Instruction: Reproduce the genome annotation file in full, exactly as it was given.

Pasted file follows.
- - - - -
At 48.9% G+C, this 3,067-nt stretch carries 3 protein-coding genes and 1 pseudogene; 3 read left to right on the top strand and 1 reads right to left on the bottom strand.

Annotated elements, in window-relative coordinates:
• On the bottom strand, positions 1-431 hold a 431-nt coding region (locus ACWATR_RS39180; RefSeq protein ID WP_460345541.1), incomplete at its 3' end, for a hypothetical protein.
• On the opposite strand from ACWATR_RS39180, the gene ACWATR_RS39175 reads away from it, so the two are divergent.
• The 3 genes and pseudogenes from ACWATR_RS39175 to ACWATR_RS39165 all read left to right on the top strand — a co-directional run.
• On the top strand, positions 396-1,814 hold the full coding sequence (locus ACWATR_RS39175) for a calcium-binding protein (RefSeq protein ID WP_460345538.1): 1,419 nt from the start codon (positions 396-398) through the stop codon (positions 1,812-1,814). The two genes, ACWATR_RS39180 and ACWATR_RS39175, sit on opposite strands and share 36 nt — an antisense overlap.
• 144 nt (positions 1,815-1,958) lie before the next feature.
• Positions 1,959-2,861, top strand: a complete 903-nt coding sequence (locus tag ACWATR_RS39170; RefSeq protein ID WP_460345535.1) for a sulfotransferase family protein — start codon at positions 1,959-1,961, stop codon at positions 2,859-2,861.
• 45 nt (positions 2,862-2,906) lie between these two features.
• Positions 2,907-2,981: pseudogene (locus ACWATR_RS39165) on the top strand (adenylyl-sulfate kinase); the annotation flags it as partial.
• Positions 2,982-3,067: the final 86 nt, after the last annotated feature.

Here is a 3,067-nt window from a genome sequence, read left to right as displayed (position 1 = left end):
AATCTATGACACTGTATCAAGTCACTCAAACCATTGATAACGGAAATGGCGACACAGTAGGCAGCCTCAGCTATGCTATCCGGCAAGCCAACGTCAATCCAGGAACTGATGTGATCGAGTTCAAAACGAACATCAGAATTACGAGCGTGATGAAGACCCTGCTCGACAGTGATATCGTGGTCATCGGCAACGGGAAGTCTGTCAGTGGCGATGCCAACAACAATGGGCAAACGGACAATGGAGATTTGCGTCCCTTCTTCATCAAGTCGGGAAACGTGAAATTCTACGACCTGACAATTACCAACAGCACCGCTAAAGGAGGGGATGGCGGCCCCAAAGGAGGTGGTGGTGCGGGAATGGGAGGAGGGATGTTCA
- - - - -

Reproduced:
At 48.9% G+C, this 3,067-nt stretch carries 3 protein-coding genes and 1 pseudogene; 3 read left to right on the top strand and 1 reads right to left on the bottom strand.

Annotated elements, in window-relative coordinates:
• On the bottom strand, positions 1-431 hold a 431-nt coding region (locus ACWATR_RS39180; RefSeq protein ID WP_460345541.1), incomplete at its 3' end, for a hypothetical protein.
• On the opposite strand from ACWATR_RS39180, the gene ACWATR_RS39175 reads away from it, so the two are divergent.
• The 3 genes and pseudogenes from ACWATR_RS39175 to ACWATR_RS39165 all read left to right on the top strand — a co-directional run.
• On the top strand, positions 396-1,814 hold the full coding sequence (locus ACWATR_RS39175) for a calcium-binding protein (RefSeq protein ID WP_460345538.1): 1,419 nt from the start codon (positions 396-398) through the stop codon (positions 1,812-1,814). The two genes, ACWATR_RS39180 and ACWATR_RS39175, sit on opposite strands and share 36 nt — an antisense overlap.
• 144 nt (positions 1,815-1,958) lie before the next feature.
• Positions 1,959-2,861, top strand: a complete 903-nt coding sequence (locus tag ACWATR_RS39170; RefSeq protein ID WP_460345535.1) for a sulfotransferase family protein — start codon at positions 1,959-1,961, stop codon at positions 2,859-2,861.
• 45 nt (positions 2,862-2,906) lie between these two features.
• Positions 2,907-2,981: pseudogene (locus ACWATR_RS39165) on the top strand (adenylyl-sulfate kinase); the annotation flags it as partial.
• Positions 2,982-3,067: the final 86 nt, after the last annotated feature.

Here is a 3,067-nt window from a genome sequence, read left to right as displayed (position 1 = left end):
AATCTATGACACTGTATCAAGTCACTCAAACCATTGATAACGGAAATGGCGACACAGTAGGCAGCCTCAGCTATGCTATCCGGCAAGCCAACGTCAATCCAGGAACTGATGTGATCGAGTTCAAAACGAACATCAGAATTACGAGCGTGATGAAGACCCTGCTCGACAGTGATATCGTGGTCATCGGCAACGGGAAGTCTGTCAGTGGCGATGCCAACAACAATGGGCAAACGGACAATGGAGATTTGCGTCCCTTCTTCATCAAGTCGGGAAACGTGAAATTCTACGACCTGACAATTACCAACAGCACCGCTAAAGGAGGGGATGGCGGCCCCAAAGGAGGTGGTGGTGCGGGAATGGGAGGAGGGATGTTCA